Nice short route
Distance 6.1 km
1. Llanberis Lake Railway station (SH 58210 59879)
The walk begins outside the Llanberis Lake Railway station and not at the popular Snowdonia
Mountain Railway which is a little further along the A4086 towards the town centre.
There is plenty of parking in and around the town near the Snowdon Mountain Railway and opposite
To begin the walk, follow the signs for Dolbadarn Castle and the National Slate Museum and
opposite a car park turn right. Cross a large slate footbridge over the River Hwch and follow a
winding track up through the woods to the castle.
2. Dolbadarn Castle (SH 58600 59792)
The castle overlooking Llyn Peris was built by the Welsh prince Llewellyn the Great during the early
13th century, to protect and control the Llanberis Pass - a strategic location, protecting trade and
military routes into north and south Wales. Entry to the castle is free and it’s worth exploring.
The castle comprises a courtyard, surrounded by a number of towers and a round keep, said to
mimic the Norman castle found at Pembroke.
Edward I and his army took the castle in 1284 and it gradually fell into disrepair. The ruins were
popular in the 18th and 19th century with artists and were famously painted by Turner in 1802.
Retrace your steps back down and over the footbridge to the road. Turn right along the road
towards the National Slate Museum and First Hydro-Electric power station.
Crossing between the lakes, you’ll get your first glimpse of the views to come, with the mountains
and Llanberis Pass looming in the distance.
Turn left at the mini-roundabout and walk towards the National Slate Museum.
3. The National Slate Museum (SH 58563 60186)
Dinorwig Quarry closed in 1969 but the Victorian workshops, with the largest working waterwheel in
Britain were preserved.
The Industrial Revolution in the 19th century led to an explosion of towns and cities across the country
and saw demand for slate take off as a roofing material. It was also exported across the developing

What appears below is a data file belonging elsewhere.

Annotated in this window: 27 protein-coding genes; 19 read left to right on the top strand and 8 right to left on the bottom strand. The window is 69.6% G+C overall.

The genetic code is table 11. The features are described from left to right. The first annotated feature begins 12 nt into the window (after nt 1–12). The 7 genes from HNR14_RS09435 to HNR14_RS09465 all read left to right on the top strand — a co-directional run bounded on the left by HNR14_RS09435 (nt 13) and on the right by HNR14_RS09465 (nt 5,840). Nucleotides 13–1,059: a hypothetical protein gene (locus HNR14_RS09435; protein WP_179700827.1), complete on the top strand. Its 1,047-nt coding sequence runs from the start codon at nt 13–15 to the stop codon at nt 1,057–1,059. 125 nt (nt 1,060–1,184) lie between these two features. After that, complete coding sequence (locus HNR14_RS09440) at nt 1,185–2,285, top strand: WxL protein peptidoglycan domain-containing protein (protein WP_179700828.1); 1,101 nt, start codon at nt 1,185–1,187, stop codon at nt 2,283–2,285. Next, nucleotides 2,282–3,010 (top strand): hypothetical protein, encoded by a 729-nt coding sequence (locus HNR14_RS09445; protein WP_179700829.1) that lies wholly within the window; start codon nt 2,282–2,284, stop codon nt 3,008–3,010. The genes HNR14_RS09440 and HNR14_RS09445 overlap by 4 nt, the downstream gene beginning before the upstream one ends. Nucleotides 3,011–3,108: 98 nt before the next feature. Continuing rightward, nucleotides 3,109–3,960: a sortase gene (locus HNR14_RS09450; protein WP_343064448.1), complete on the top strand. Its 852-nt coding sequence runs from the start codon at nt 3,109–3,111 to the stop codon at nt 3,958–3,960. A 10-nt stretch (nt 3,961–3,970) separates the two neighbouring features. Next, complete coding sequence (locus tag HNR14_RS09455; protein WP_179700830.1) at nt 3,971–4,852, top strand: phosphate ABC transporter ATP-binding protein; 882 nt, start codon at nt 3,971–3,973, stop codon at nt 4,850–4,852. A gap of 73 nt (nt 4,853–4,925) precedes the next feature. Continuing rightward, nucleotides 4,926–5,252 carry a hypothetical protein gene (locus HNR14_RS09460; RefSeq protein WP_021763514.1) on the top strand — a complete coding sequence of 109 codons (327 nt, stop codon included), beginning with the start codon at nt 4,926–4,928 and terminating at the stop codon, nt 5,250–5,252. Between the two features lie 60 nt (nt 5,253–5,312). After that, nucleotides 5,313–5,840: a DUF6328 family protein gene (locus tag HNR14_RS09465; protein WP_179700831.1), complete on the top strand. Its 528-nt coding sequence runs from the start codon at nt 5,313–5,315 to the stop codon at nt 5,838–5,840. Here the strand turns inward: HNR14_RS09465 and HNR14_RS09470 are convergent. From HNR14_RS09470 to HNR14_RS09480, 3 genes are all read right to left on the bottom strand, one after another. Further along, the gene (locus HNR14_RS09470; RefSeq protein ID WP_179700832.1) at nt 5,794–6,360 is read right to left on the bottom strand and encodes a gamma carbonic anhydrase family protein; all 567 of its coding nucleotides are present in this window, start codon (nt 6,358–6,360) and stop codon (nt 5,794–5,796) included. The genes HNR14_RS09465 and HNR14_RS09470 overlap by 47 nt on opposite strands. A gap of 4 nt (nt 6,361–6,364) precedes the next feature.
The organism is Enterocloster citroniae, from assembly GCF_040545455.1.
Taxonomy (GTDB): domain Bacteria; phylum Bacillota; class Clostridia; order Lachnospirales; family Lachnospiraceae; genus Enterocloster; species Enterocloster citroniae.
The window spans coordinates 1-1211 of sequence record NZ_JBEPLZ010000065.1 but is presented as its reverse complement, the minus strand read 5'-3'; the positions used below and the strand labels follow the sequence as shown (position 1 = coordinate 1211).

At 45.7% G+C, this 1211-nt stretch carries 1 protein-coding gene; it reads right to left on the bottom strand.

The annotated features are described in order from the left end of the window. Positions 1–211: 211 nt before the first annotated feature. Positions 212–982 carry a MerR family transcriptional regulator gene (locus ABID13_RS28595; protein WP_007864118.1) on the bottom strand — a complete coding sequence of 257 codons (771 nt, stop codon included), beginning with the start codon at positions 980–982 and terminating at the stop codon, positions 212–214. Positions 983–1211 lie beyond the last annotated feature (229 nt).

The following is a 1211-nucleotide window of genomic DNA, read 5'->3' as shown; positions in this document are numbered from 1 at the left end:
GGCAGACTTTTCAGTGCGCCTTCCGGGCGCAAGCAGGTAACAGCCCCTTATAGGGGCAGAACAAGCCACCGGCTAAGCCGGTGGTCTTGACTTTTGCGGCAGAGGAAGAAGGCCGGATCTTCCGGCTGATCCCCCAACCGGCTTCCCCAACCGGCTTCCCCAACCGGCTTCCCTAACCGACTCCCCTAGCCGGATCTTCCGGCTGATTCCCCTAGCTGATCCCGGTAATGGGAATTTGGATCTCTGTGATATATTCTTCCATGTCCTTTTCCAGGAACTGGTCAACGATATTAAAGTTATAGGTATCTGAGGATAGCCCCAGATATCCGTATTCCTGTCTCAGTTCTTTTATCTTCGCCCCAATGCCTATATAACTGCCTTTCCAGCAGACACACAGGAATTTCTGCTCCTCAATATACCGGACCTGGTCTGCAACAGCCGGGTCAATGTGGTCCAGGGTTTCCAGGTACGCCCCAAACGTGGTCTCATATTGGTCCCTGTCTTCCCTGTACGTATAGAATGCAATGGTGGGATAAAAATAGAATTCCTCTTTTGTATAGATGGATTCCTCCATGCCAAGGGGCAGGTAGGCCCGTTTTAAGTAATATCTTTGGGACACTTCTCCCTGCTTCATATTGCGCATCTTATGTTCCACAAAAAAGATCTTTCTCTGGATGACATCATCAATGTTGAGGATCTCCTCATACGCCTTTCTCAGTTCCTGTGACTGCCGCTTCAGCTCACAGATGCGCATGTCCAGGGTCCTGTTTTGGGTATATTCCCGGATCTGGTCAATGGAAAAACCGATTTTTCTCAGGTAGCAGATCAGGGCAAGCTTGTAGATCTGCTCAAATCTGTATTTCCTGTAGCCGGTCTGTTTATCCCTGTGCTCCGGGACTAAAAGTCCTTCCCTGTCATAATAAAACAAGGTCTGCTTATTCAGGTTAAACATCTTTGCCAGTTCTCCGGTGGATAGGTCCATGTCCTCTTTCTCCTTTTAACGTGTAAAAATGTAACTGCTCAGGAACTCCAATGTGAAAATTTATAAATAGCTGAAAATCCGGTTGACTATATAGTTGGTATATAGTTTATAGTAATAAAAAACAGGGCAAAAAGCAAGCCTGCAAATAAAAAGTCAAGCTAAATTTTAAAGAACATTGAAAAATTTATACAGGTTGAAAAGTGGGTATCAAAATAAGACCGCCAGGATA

In 1882 the county’s quarries produced over 280,000 tons of finished roofing slates and in 1898 the
slate trade in Wales reached its peak with 17,000 men producing 485,000 tons of slate.
4. Vivian Quarry (SH 58661 60500)
From the museum, walk across the railway track and through the railway barrier-gate towards the
old Vivian Quarry.
Pass through a large stone archway emerging inside the old quarry hole littered with old quarry
When production stopped in 1958, the lower half of the quarry gradually flooded to form a deep,
blue lake - up to 18m in places and now popular with scuba divers.
Follow a winding track to the lakeside viewing platform for a closer look.
These days rock climbers also come here to climb in the old quarry, and you can see some traces of
the climbing routes dotted around the sheer rock faces.
Walk back to the front of the museum and walk over to the far side of the car park - passing a café,
toilets and gift shop (SH 58461 60462).
Follow a path of slate chippings towards the lake and along a winding track up to a grassy view
point below the old quarry hospital (SH 58295 60604).
There are spectacular views here over the lake and you’ll regularly hear and see the old steam train
carrying passengers on a scenic trip beside the lake.
Walk up the wooden steps towards the hospital and marvel at the fascinating old photographs and
medical equipment inside.
5. Quarry Hospital (SH 58317 60703)
The hospital here was for the men who worked at the Dinorwig Quarry in the 19th and 20th centuries.
The idea was to have a hospital on site so men could get back to work as soon as possible after
The hospital treated a range of injuries, from broken bones to lost fingers and crush injuries, and
employed the latest medical techniques of the time.
The hospital was even equipped with an x-ray machine, just three years after its invention in
Germany, and was one of the first buildings in the area to have both hot and cold running water
Turn left out of the hospital and follow a road through the entrance gates. Turn left up a rough track
of slate chippings signposted as the green route, and head up a winding track into the ancient
SH 58218 59864
30U 425046 5885878
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Duration : h
Highest point m
Lowest point m
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